Everyone’s a critic: Reality show group rounds
June 14th, 2011
07:10 PM ET

Everyone’s a critic: Reality show group rounds

I’m a pop culture fanatic, and have been for years. But sometimes our friends need a little tough love. And that’s what this blog is all about – pointing out frustrations, foibles and bad decisions from the week in pop culture.

What jumped out at me last week was something from the Las Vegas semi-finals on “So You Think You Can Dance.”

If you’re not familiar with the show, Las Vegas serves the same purpose as Hollywood on “American Idol” – putting contestants who make it past the initial auditions through a grueling week of challenges.

And, inevitably, we get the dreaded group round.

Don’t get me wrong. I love “So You Think You Can Dance.” I love the Las Vegas episodes of the show (for the most part). And in theory, I have nothing against individuals functioning in groups.

But there are some things that make absolutely no sense to me about certain reality show participants being challenged to work in groups in these specific ways.

Let’s start with “Idol.” What, exactly, is the purpose of contestants performing in groups when they are judged throughout the competition as individuals?

And think back to the Hollywood group round on this past season. Remember that kid who had trouble finding a group that would take him because they didn’t think his voice meshed well? What was his name again? Oh yeah, Scotty McCreery, your eventual winner.

On “SYTYCD,” the competitors have to come up with their own choreography, which the judges expect to be creative and entertaining.

Except, other than 30-second solos, the dancers who make the live shows will never have to do their own choreography. So why are they being judged on a skill that they’ll never have to display as part of the competition?

The most frustrating part of the group round on both “Idol” and “SYTYCD” is the time frame. The round always starts late in the evening after a long day that’s already been filled with audition rounds. The groups are forced to stay up half the night and then perform the following day exhausted and on little to no sleep.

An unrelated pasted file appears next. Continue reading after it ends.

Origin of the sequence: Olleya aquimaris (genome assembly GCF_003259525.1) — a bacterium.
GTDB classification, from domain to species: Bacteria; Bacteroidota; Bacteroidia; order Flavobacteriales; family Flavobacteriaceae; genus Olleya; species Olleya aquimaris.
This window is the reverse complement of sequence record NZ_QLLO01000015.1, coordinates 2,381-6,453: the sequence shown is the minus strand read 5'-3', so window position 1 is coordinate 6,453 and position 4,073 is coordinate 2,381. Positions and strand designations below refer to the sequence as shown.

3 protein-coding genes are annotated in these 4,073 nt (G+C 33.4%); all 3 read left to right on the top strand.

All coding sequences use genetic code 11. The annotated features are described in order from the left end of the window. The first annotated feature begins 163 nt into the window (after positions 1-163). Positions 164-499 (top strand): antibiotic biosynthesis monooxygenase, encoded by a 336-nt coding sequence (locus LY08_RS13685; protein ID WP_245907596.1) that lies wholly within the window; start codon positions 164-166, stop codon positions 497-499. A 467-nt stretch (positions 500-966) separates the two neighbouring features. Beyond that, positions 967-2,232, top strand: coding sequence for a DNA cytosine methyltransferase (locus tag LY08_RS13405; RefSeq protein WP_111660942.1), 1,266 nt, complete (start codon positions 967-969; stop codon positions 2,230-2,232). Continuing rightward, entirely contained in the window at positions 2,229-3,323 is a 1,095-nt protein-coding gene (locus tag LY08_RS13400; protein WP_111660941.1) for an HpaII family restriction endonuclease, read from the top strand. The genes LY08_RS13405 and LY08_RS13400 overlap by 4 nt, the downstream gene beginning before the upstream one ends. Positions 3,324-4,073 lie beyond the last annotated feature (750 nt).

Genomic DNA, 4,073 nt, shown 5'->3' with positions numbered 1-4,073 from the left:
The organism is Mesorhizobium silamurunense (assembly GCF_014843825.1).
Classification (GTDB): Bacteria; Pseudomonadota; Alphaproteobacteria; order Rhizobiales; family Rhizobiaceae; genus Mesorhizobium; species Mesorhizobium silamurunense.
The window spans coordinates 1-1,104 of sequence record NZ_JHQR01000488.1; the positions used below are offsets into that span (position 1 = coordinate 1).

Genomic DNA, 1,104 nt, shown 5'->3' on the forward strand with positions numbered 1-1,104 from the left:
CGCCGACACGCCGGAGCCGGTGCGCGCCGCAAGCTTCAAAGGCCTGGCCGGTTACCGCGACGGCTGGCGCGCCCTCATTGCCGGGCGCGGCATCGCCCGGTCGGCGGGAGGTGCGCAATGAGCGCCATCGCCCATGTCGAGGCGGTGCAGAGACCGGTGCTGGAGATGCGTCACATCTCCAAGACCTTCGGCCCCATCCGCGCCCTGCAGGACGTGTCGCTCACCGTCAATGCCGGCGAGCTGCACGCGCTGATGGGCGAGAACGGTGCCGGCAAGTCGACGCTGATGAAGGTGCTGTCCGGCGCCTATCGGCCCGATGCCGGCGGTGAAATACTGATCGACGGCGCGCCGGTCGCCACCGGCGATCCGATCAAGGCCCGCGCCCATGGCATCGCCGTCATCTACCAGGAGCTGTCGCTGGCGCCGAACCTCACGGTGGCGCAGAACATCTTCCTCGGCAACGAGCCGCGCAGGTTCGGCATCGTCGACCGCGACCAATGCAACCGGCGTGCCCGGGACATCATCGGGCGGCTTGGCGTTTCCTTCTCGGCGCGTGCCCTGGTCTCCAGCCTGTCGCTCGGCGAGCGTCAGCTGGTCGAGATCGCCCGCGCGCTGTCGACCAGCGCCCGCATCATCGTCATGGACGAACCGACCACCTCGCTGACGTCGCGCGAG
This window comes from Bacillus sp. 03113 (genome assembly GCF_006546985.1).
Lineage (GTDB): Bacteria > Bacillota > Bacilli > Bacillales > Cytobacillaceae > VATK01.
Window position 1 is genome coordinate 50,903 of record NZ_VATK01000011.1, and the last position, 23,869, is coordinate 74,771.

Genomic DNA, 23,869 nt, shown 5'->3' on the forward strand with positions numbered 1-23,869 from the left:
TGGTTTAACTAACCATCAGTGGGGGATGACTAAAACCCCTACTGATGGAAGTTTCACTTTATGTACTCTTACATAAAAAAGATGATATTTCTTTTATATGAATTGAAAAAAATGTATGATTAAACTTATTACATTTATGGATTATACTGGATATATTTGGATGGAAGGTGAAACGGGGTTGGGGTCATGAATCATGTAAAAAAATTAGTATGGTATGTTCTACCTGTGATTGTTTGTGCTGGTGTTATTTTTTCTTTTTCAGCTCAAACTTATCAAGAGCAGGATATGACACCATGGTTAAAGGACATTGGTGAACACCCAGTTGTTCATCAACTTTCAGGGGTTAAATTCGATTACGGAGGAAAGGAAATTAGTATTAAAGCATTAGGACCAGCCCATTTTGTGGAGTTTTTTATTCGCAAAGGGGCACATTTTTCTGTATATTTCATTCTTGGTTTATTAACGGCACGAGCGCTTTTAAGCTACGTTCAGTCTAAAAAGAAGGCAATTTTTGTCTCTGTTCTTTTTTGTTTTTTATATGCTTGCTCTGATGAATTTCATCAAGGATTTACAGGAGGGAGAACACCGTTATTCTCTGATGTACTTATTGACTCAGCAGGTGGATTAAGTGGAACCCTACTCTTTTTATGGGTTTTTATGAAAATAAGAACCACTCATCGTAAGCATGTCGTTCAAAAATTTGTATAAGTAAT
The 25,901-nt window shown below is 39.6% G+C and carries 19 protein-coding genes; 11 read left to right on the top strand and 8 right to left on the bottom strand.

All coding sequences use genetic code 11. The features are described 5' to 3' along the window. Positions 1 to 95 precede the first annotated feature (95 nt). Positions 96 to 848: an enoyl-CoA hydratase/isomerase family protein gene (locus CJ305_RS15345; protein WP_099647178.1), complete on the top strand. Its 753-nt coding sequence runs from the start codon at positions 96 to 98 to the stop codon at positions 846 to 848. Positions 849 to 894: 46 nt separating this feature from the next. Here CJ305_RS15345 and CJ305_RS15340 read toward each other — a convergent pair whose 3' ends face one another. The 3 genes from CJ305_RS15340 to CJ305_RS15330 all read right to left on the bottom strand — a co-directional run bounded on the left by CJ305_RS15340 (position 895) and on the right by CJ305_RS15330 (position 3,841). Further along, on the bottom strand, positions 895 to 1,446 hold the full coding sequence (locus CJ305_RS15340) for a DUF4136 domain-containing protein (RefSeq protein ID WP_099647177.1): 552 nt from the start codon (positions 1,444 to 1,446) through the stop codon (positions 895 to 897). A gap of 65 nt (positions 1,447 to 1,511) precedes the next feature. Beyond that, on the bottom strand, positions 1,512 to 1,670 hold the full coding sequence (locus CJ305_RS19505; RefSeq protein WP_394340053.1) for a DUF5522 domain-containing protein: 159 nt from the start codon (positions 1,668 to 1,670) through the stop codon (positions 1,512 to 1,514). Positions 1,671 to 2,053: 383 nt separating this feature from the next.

Even though I've asked why, I think we all know the answer: it makes good TV. Lack of sleep plus the pressure of competition leads to frayed nerves, fights and tears. And if this show were “The Real World” or “Real Housewives,” then that kind of manufactured drama would be fine.

But on competitive shows like “SYTYCD” or “Idol,” where the ultimate goal is to showcase talent, I don’t think anyone benefits from sleep deprivation. I won’t speak for the entire viewing audience, but I tune in to be wowed by people’s ability, not to watch their emotional breakdowns.

Let the contestants get some sleep, and then start the group round first thing the following morning. Or better yet, get rid of the group rounds all together. Just stop perpetuating the myth that sacrificing sleep is necessary to display your talent and dedication.


soundoff (3 Responses)
  1. Arthur Fonzarelli

    Eeeeeeeeeeeeeeeeeeeyyyyyyyyyyyyyyyyyyyyyyy!!!!

    June 15, 2011 at 10:25 am | Report abuse |
  2. olive

    You people that watch this garbage are about as intelligent as a concrete block.

    June 15, 2011 at 9:38 am | Report abuse |
  3. Sunshine Girl *

    I agree. Whats the point? If the show is based ion finding the best talent you can then youd want your contestants to be in the best shape possible. Right? Makes no sense to me.

    June 14, 2011 at 9:24 pm | Report abuse |

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